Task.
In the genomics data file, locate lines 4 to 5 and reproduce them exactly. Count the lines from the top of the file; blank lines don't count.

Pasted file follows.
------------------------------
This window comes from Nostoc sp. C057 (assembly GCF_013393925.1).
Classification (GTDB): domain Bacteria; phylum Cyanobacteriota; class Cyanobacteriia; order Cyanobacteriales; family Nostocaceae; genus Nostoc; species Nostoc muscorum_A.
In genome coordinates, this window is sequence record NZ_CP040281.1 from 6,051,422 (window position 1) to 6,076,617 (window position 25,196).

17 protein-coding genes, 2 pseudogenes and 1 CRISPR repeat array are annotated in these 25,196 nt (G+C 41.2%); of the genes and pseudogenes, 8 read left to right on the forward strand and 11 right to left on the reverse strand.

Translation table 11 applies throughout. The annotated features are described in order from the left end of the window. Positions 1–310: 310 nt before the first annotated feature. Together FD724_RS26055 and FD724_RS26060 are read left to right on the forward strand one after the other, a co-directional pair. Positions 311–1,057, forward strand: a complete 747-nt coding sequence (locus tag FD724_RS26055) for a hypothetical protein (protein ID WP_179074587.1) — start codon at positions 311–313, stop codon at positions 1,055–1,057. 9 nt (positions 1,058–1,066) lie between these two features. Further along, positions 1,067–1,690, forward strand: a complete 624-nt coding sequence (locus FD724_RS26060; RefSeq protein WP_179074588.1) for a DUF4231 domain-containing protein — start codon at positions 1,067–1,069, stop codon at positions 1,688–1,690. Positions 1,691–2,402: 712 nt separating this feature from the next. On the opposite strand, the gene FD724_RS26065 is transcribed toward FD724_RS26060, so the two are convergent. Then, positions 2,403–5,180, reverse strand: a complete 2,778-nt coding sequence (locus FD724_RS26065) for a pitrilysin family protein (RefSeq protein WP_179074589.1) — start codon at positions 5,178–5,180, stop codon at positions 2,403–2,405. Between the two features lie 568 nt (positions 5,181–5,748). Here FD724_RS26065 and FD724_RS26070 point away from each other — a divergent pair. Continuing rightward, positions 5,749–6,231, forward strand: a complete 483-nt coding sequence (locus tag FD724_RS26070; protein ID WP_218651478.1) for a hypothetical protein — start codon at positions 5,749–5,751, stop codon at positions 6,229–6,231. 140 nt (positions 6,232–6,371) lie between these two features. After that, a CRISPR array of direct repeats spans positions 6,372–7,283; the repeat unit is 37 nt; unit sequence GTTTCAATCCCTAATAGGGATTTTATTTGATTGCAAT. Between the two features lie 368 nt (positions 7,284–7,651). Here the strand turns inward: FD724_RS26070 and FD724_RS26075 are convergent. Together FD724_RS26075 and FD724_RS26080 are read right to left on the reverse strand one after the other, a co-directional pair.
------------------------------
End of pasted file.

17 protein-coding genes, 2 pseudogenes and 1 CRISPR repeat array are annotated in these 25,196 nt (G+C 41.2%); of the genes and pseudogenes, 8 read left to right on the forward strand and 11 right to left on the reverse strand.

Translation table 11 applies throughout. The annotated features are described in order from the left end of the window. Positions 1–310: 310 nt before the first annotated feature. Together FD724_RS26055 and FD724_RS26060 are read left to right on the forward strand one after the other, a co-directional pair. Positions 311–1,057, forward strand: a complete 747-nt coding sequence (locus tag FD724_RS26055) for a hypothetical protein (protein ID WP_179074587.1) — start codon at positions 311–313, stop codon at positions 1,055–1,057. 9 nt (positions 1,058–1,066) lie between these two features. Further along, positions 1,067–1,690, forward strand: a complete 624-nt coding sequence (locus FD724_RS26060; RefSeq protein WP_179074588.1) for a DUF4231 domain-containing protein — start codon at positions 1,067–1,069, stop codon at positions 1,688–1,690. Positions 1,691–2,402: 712 nt separating this feature from the next. On the opposite strand, the gene FD724_RS26065 is transcribed toward FD724_RS26060, so the two are convergent. Then, positions 2,403–5,180, reverse strand: a complete 2,778-nt coding sequence (locus FD724_RS26065) for a pitrilysin family protein (RefSeq protein WP_179074589.1) — start codon at positions 5,178–5,180, stop codon at positions 2,403–2,405. Between the two features lie 568 nt (positions 5,181–5,748). Here FD724_RS26065 and FD724_RS26070 point away from each other — a divergent pair. Continuing rightward, positions 5,749–6,231, forward strand: a complete 483-nt coding sequence (locus tag FD724_RS26070; protein ID WP_218651478.1) for a hypothetical protein — start codon at positions 5,749–5,751, stop codon at positions 6,229–6,231. 140 nt (positions 6,232–6,371) lie between these two features. After that, a CRISPR array of direct repeats spans positions 6,372–7,283; the repeat unit is 37 nt; unit sequence GTTTCAATCCCTAATAGGGATTTTATTTGATTGCAAT. Between the two features lie 368 nt (positions 7,284–7,651). Here the strand turns inward: FD724_RS26070 and FD724_RS26075 are convergent. Together FD724_RS26075 and FD724_RS26080 are read right to left on the reverse strand one after the other, a co-directional pair.